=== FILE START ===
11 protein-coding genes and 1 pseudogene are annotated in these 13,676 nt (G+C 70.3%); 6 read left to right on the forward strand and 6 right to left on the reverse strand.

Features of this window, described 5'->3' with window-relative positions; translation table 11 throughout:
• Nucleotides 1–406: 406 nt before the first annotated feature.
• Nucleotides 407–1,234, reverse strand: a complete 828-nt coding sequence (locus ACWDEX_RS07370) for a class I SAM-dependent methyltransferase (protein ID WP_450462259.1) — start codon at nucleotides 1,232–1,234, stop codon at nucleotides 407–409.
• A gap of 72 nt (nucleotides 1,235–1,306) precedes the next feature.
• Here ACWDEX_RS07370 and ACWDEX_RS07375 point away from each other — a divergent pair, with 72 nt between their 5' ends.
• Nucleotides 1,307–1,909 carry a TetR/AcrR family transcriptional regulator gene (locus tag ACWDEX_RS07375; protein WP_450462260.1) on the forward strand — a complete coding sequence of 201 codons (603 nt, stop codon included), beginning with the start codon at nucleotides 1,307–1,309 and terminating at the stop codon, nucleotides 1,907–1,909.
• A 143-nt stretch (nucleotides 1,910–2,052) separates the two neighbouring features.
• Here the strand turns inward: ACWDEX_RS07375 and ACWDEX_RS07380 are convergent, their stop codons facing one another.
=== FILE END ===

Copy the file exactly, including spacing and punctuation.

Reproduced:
11 protein-coding genes and 1 pseudogene are annotated in these 13,676 nt (G+C 70.3%); 6 read left to right on the forward strand and 6 right to left on the reverse strand.

Features of this window, described 5'->3' with window-relative positions; translation table 11 throughout:
• Nucleotides 1–406: 406 nt before the first annotated feature.
• Nucleotides 407–1,234, reverse strand: a complete 828-nt coding sequence (locus ACWDEX_RS07370) for a class I SAM-dependent methyltransferase (protein ID WP_450462259.1) — start codon at nucleotides 1,232–1,234, stop codon at nucleotides 407–409.
• A gap of 72 nt (nucleotides 1,235–1,306) precedes the next feature.
• Here ACWDEX_RS07370 and ACWDEX_RS07375 point away from each other — a divergent pair, with 72 nt between their 5' ends.
• Nucleotides 1,307–1,909 carry a TetR/AcrR family transcriptional regulator gene (locus tag ACWDEX_RS07375; protein WP_450462260.1) on the forward strand — a complete coding sequence of 201 codons (603 nt, stop codon included), beginning with the start codon at nucleotides 1,307–1,309 and terminating at the stop codon, nucleotides 1,907–1,909.
• A 143-nt stretch (nucleotides 1,910–2,052) separates the two neighbouring features.
• Here the strand turns inward: ACWDEX_RS07375 and ACWDEX_RS07380 are convergent, their stop codons facing one another.